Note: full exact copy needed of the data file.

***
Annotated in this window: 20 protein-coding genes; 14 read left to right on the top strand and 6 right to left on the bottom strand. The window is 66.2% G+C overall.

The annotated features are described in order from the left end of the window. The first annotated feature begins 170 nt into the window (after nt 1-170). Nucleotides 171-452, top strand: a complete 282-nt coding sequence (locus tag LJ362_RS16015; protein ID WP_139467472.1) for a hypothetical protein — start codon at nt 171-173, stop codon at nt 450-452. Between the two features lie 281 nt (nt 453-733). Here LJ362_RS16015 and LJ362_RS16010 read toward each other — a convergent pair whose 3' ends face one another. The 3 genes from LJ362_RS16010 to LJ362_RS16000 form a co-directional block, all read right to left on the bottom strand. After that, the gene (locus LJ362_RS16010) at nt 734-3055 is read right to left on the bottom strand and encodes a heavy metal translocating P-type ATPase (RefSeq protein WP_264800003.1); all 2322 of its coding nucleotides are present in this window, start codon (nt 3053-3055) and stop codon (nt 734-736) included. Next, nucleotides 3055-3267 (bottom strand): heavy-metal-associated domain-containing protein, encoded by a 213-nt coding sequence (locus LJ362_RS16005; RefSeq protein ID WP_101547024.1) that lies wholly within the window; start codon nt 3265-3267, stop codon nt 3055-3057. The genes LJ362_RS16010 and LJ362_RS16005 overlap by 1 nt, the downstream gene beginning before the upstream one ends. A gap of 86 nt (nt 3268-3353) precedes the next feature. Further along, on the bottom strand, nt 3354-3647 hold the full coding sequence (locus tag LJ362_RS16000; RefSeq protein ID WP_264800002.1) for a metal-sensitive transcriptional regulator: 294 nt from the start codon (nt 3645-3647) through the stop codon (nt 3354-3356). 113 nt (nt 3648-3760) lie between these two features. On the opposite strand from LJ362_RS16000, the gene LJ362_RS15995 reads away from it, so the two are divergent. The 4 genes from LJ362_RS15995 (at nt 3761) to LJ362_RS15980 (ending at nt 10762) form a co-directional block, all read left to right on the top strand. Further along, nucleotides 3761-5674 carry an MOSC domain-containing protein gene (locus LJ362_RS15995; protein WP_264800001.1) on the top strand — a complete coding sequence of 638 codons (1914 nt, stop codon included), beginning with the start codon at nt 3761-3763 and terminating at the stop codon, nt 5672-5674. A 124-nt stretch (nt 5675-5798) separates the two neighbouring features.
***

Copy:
Annotated in this window: 20 protein-coding genes; 14 read left to right on the top strand and 6 right to left on the bottom strand. The window is 66.2% G+C overall.

The annotated features are described in order from the left end of the window. The first annotated feature begins 170 nt into the window (after nt 1-170). Nucleotides 171-452, top strand: a complete 282-nt coding sequence (locus tag LJ362_RS16015; protein ID WP_139467472.1) for a hypothetical protein — start codon at nt 171-173, stop codon at nt 450-452. Between the two features lie 281 nt (nt 453-733). Here LJ362_RS16015 and LJ362_RS16010 read toward each other — a convergent pair whose 3' ends face one another. The 3 genes from LJ362_RS16010 to LJ362_RS16000 form a co-directional block, all read right to left on the bottom strand. After that, the gene (locus LJ362_RS16010) at nt 734-3055 is read right to left on the bottom strand and encodes a heavy metal translocating P-type ATPase (RefSeq protein WP_264800003.1); all 2322 of its coding nucleotides are present in this window, start codon (nt 3053-3055) and stop codon (nt 734-736) included. Next, nucleotides 3055-3267 (bottom strand): heavy-metal-associated domain-containing protein, encoded by a 213-nt coding sequence (locus LJ362_RS16005; RefSeq protein ID WP_101547024.1) that lies wholly within the window; start codon nt 3265-3267, stop codon nt 3055-3057. The genes LJ362_RS16010 and LJ362_RS16005 overlap by 1 nt, the downstream gene beginning before the upstream one ends. A gap of 86 nt (nt 3268-3353) precedes the next feature. Further along, on the bottom strand, nt 3354-3647 hold the full coding sequence (locus tag LJ362_RS16000; RefSeq protein ID WP_264800002.1) for a metal-sensitive transcriptional regulator: 294 nt from the start codon (nt 3645-3647) through the stop codon (nt 3354-3356). 113 nt (nt 3648-3760) lie between these two features. On the opposite strand from LJ362_RS16000, the gene LJ362_RS15995 reads away from it, so the two are divergent. The 4 genes from LJ362_RS15995 (at nt 3761) to LJ362_RS15980 (ending at nt 10762) form a co-directional block, all read left to right on the top strand. Further along, nucleotides 3761-5674 carry an MOSC domain-containing protein gene (locus LJ362_RS15995; protein WP_264800001.1) on the top strand — a complete coding sequence of 638 codons (1914 nt, stop codon included), beginning with the start codon at nt 3761-3763 and terminating at the stop codon, nt 5672-5674. A 124-nt stretch (nt 5675-5798) separates the two neighbouring features.